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25 Remote Warehouse Literature- A to Z

This title in other editions

Transit (Global African Voices)

by

Transit (Global African Voices) Cover

 

Synopses & Reviews

Publisher Comments:

Few of us have had the opportunity to visit Djibouti, the small crook of a country strategically located in the Horn of Africa, which makes The Nomads, My Brothers, Go Out to Drink from the Big Dipper all the more seductive. In his first collection of poetry, the critically acclaimed writer Abdourahman A. Waberi writes passionately about his countrys landscape, drawing for us pictures of “desert furrows of fire” and a “yellow chameleon sky.” Waberis poems take us to unexpected spaces—in exile, in the muezzins call, and where morning dew is “sucked up by the eye of the sun—black often, pink from time to time.”

            Translated by Nancy Naomi Carlson, Waberis voice is intelligent, at times ironic, and always appealing. His poems strongly condemn the civil wars that have plagued East Africa and advocate tolerance and peace. In this compact volume, such ideas live side by side as a rosary for the treasures of Timbuktu, destroyed by Islamic extremists, and a poem dedicated to Edmond Jabès, the Jewish writer and poet born in Cairo.

 

 “With Waberi, the juxtapositions—surprising, provocative, and original—form a good part of the thrill themselves.”—Words Without Borders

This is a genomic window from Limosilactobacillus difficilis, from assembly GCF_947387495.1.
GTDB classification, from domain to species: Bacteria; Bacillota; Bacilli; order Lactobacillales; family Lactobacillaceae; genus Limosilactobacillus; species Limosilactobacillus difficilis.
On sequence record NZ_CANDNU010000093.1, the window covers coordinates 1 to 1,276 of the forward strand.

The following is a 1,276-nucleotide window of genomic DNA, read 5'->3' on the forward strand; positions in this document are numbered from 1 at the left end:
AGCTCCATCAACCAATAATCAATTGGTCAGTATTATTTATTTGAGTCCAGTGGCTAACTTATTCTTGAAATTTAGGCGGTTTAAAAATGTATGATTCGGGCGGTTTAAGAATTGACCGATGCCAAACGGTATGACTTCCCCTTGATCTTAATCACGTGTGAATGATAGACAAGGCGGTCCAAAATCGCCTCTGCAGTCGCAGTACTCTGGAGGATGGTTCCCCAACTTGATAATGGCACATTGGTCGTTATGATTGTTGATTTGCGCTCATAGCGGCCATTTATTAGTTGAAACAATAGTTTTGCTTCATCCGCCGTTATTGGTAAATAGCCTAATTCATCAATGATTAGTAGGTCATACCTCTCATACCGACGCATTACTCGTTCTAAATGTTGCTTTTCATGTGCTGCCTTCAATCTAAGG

Synopsis:

In this first collection of poetry by critically acclaimed writer Abdourahman A. Waberi, we the readers can drink in Djiboutis compelling landscape—‘desert furrows of fire, ‘mute foliage of cactus, ‘yellow chameleon sky—to better understand this tiny country strategically located in the Horn of Africa. Waberis poems take us to spaces where nomadic words live—in exile, in the muezzins call, in a place where morning dew is ‘sucked up by the eye of the sun—black often, pink from time to time.

Waberis voice is intelligent as well as ironic, and always appealing. He strongly condemns the civil wars that have plagued the East African region. His is a message of tolerance, and we find in this compact volume, living side by side, a rosary for the treasures of Timbuktu, destroyed by Islamic extremists, and a poem dedicated to Edmond Jabès, the Jewish writer and poet born in Cairo.

Synopsis:

Waiting at the Paris airport, two immigrants from Djibouti reveal parallel stories of war, child soldiers, arms trafficking, drugs, and hunger. Bashir is recently discharged from the army and wounded, finding himself inside the French Embassy. Harbi, whose wife, Alice, has been killed by the police, is there too--arrested earlier as a political suspect. An embassy official mistakes Bashir for Harbi's son, and as Harbi does not deny it, both will be exiled to France, Alice's home country. This brilliantly shrewd and cynical universal chronicle of war and exile, translated into English for the first time, amounts to a lyrical and reflective history of Djibouti and its tortuous politics, crippled economy, and devastated moral landscape.

About the Author

Abdourahman A. Waberi is a novelist, essayist, poet, teacher, and short-story writer. Born in Djibouti, he now lives and writes in France. He is author of The Land without Shadows, In the United States of Africa, and Passage des larmes. Winner of the Stefan-Georg-Preis, the Grand prix littéraire d'Afrique noire, and the Prix biennal "Mandat pour la liberté," he was chosen one of the "50 Writers of the Future" by the French literary magazine Lire.